Price Elasticity of Demand Class 11 | Chapter 6 | Economics |
PRICE ELASTICITY OF DEMAND CLASS 11 | CHAPTER 6 | ECONOMICS
Price Elasticity of Demand is defined as the measurement of percentage change in quantity demanded in response to a given percentage change in own price of the commodity. It is denoted by Ed (Elasticity of demand) or Ep (Price Elasticity of Demand).
Forms/Degrees of Elasticity of Demand
There are 5 Degrees of Elasticity of Demand.
- Perfectly Elastic Demand
- Perfectly Inelastic Demand
- Highly Elastic Demand
- Highly Inelastic Demand
- Unit Elastic Demand
Measurement of Price Elasticity of Demand
1) Total outlay method or total expenditure – This relationship between price elasticity of demand and expenditure was given by Prof. Marshall. He estimates the degree of price elasticity of demand depending on the change in the total expenditure following a change in own price of commodity.
Under this method, there are 3 situations of elasticity of Demand.
- Elastic demand – In this, the price of the commodity and total expenditure are inversely related. With fall in price, total expenditure increases and vice versa.
- Inelastic demand – In this, price of the commodity and total expenditure are positively related. With rise in price, total expenditure rises and with fall in price, total expenditure also falls.
- Unitary elastic demand – When total expenditure remains constant with increase or decrease in price of the commodity.
2) Percentage or Proportionate Method – Ed is measured by the ratio of the percentage change in quantity demanded in response to the percentage change in own price
% ∆ in QD=∆Q/Q×100
% ∆ in own price=∆P/P×100
3) Geometric or Point Method – It measures price elasticity of demand at different points on the demand curve. This method is used only with the reference to the linear demand curve which is a straight line demand curve.
Ped=(Lower segment)/(Upper segment)
Price elasticity of demand at different points on straight line Demand Cure
(i) ed =∞ (Perfect elastic demand)
NM/0=∞ (any real number divided by 0 towards infinity)
(ii) ed >1 (highly elastic demand)
AN/AM>1 (AN> AM)
(iii) ed = 1 (Unit elastic demand
(iv) ed < 1 (highly inelastic demand)
BN/BM<1 [BN < BM]
(V) ed=0 (Perfect inelastic demand)
Different Demand Curve
1) Ed = (Perfectly Elastic Demand Curve) – A situation when demand is infinite at the prevailing price. It is a situation where the slightest rise in price causes the quantity demanded falls to zero.
Ed=1/(SLOPE OF D.C) × P/Q = ∞
2) Ed = 0 (Perfectly Inelastic Demand Curve) – It is a situation when change in price causes no change in quantity. Even a little change in price does not impact the quantity demanded. Slope of vertical line is .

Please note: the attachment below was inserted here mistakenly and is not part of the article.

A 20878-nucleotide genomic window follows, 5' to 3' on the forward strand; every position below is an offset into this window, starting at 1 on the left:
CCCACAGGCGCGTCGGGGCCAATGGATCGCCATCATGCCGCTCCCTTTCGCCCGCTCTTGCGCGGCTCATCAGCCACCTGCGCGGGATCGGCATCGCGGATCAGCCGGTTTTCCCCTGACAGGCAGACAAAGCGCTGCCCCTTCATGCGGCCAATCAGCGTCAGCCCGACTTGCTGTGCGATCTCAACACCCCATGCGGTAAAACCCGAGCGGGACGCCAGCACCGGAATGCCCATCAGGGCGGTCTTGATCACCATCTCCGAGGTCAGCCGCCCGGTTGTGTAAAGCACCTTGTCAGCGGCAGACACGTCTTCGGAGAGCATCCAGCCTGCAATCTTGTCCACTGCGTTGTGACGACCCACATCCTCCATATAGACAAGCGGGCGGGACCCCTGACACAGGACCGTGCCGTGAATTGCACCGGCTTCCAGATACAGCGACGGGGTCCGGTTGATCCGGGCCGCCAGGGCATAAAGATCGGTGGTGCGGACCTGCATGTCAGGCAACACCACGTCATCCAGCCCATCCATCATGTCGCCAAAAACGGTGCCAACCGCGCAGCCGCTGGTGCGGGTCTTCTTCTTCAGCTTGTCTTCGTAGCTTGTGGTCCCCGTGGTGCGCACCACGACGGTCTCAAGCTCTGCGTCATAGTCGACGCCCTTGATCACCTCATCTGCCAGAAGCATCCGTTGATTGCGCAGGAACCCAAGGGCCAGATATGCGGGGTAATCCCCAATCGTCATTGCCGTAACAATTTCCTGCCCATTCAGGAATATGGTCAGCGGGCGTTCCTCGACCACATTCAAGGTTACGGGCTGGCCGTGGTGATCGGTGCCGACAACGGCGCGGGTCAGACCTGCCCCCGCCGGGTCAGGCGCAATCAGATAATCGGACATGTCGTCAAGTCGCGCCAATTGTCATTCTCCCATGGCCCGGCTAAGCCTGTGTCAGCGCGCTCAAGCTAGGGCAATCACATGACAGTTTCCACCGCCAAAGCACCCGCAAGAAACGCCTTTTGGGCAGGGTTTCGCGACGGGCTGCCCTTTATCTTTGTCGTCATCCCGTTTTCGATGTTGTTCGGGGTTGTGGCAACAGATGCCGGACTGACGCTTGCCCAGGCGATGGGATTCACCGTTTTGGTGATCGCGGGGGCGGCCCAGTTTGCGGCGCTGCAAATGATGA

Ed=1/(SLOPE OF D.C) × P/Q = 0
3) Ed = 1 (Unit Elastic Demand) – It is a situation when percentage change in quantity demanded for a commodity is equals to percentage change in its price.
Factors Affecting Price Elasticity of Demand
- Price Level – Elasticity of demand depends on the level of price of the concerned commodity. Elasticity of demand will be high at higher level of the price of the commodity and low at lower level of price.
- Nature of Commodity – A commodity may be a necessity, comfort or luxury for a consumer. When a commodity is a necessity (for example food grains, salt, vegetables etc.), its demand is inelastic. When a commodity is a comfort (cooler, TV, mobile), its demand is unit elastic. When a commodity is luxury (car, air conditioner etc.), its demand is elastic.
- Portion of Income Spent on Commodity – Consumers spent small portion of income on some goods like needled, newspaper etc. such goods have inelastic demand. The goods on which the consumer spend large portion of his income like clothes, furniture etc. have elastic demand.
- Availability of Substitutes – Goods which have large number of close substitutes like pen, cold drinks etc have more elastic demand. Goods with no or very less substitutes like petrol, liquor etc have inelastic demand.
- Postponement of Use – Demand will be elastic for those commodities whose consumption can be postponed for future like car, house etc. the commodities w hose consumption cannot be postponed like food, medicine etc have inelastic demand.
- Income of Consumer – The high income group will not care about price so demand will be inelastic where as the demand will be elastic for low income groups.
- Diversity of Uses – Commodities that can be put to a variety of uses have elastic demand. For example milk, electricity etc. Whereas if a commodity has only a few uses, its demand is less elastic. (like paper).
- Habits of Consumer – If a consumer is habitual of a commodity, he will continue to consume it even at a higher price, thus the demand for the commodity will be elastic and vice versa.
- Time Period – Demand is elastic in short period but elastic in long period. It is because, in the short run can not change his consumption habits where as in long run he can change more conveniently.
Elasticity of Demand for Two Intersecting Demand Curve
If two negatively sloped demand curve intersect each other than the point of intersection, flatter demand curve (DD) is more elastic than steeper one (D1D1)
If the price is OP and the quantity. demanded is OQ at point E. When the price falls from OP to OP’, the quantity demanded increases from OQ to OQ1 for D1D1 demand curve and from OQ to OQ2 for DD demand curve.
It is clear from the diagram that the change in demand OQ2 (DD demand curve) is more than change in demand OQ (D1D1 demand curve), with the same change in price (PP1). Therefore DD is more elastic than D1D1.
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